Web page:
An application is any software developed to simplify or perform a task. The level of the task varies from very specific to more general. A program that takes the grades of a student's six classes, averages those grades, and summarizes them in a report is a simple, but limited, application. On the other hand, an application that provides the means to communicate with others, such as an online groupware app (one that allows users to coordinate their workflow), is more complex and achieves a more general goal. Although the scope of the groupware application is much wider than the scope of the grade-averaging program, both are still applications.

Then, what specifically are web applications? A web application, in general, is an application that leverages the ubiquity and ease of communication the Internet provides. A more restricted definition of web application-the one that will be used throughout the book-is an application that uses a web browser as the client. There are many client-side technologies available to most web browsers. In general, the most far-reaching and easily accessed web applications are those that use simple and elegant Hypertext Markup Language (HTML). A few examples that strictly fit the term web application are web-based banking systems, auctions, and news sites.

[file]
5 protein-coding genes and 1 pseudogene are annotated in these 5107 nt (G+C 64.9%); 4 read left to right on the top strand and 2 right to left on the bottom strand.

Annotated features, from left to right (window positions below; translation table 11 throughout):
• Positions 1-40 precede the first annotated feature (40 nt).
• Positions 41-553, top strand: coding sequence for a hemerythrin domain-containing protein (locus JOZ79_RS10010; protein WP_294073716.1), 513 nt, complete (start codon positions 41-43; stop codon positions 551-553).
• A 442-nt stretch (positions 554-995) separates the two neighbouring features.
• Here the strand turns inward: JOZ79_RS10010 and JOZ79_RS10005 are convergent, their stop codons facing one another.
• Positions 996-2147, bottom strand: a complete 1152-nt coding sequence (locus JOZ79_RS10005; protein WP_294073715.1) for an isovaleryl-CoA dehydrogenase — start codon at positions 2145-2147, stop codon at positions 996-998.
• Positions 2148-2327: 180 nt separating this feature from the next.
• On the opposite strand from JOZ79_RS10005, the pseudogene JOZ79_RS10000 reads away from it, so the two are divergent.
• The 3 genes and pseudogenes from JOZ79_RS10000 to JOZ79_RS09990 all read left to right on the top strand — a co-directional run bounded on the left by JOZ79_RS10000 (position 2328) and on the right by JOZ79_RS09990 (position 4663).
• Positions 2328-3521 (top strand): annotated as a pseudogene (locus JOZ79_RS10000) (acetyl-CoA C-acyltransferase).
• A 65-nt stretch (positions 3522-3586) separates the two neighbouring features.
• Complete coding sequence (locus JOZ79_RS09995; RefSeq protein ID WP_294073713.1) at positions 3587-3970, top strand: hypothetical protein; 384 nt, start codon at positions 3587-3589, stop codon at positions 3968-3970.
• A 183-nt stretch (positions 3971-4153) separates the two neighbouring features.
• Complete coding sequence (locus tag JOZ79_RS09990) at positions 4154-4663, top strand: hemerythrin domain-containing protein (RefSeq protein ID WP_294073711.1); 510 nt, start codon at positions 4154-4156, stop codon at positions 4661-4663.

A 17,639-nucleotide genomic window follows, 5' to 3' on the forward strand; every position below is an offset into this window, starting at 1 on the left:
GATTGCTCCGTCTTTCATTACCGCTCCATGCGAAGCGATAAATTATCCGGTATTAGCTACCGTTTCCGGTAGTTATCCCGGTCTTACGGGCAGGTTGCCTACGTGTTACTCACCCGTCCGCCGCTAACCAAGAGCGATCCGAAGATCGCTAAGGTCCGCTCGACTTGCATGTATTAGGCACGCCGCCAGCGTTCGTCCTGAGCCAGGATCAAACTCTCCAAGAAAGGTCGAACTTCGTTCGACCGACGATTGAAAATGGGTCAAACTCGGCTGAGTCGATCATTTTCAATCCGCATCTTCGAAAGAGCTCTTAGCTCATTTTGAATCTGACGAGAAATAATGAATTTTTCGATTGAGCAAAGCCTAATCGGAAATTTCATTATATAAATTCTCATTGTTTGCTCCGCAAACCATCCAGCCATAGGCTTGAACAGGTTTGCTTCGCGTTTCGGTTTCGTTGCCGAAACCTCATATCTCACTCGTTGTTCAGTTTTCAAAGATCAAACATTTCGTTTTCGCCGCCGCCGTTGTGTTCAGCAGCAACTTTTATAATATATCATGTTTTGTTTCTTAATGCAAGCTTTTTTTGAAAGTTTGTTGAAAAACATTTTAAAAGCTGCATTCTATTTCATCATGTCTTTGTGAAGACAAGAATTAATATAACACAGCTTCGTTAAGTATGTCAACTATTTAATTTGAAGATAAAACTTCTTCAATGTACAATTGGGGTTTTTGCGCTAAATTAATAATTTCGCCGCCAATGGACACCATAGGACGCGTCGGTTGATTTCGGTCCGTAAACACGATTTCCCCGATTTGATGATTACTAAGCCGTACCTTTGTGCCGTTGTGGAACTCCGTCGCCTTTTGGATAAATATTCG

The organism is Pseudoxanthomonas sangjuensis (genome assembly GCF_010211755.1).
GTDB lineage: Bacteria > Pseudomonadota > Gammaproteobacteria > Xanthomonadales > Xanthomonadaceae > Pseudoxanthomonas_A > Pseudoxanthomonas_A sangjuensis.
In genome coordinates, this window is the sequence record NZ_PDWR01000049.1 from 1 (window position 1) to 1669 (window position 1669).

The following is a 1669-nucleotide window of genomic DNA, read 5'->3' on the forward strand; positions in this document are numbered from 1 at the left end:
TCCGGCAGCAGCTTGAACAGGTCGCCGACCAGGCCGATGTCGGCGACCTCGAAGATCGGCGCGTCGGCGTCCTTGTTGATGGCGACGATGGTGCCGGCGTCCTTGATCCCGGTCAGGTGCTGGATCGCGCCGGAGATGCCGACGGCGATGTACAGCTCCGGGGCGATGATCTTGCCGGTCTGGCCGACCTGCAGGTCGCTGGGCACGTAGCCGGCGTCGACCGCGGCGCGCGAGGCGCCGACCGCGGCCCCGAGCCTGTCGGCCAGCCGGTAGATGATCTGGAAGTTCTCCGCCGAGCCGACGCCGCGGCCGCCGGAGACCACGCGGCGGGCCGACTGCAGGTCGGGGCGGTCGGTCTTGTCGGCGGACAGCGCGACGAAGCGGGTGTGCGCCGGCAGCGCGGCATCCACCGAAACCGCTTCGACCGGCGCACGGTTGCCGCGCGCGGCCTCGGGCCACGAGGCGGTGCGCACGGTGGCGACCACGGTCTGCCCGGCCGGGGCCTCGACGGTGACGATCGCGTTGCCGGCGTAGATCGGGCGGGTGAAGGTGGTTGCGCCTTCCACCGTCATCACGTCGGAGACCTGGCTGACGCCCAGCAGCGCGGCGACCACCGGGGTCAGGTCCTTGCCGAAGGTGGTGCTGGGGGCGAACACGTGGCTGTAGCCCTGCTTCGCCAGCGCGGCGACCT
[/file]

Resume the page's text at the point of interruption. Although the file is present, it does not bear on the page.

Static and Dynamic Websites

Static sites have content that does not change until the author updates it, and these sites work well for many people because they allow information to be shared. However, static sites provide no interaction with visitors and do not accomplish any tasks in a programmable way.

Dynamic sites allow user interaction. Although, like a static site, a dynamic one uses HTML for the client interface, it also allows users to take individual and customizable actions, such as reserving and purchasing a particular airline flight or even seat. The purpose behind an online ticketing system is straightforward: an easily usable interface that provides convenience to the user. With such a system globally available to a web terminal, the task of buying a ticket is decentralized and easy to accomplish.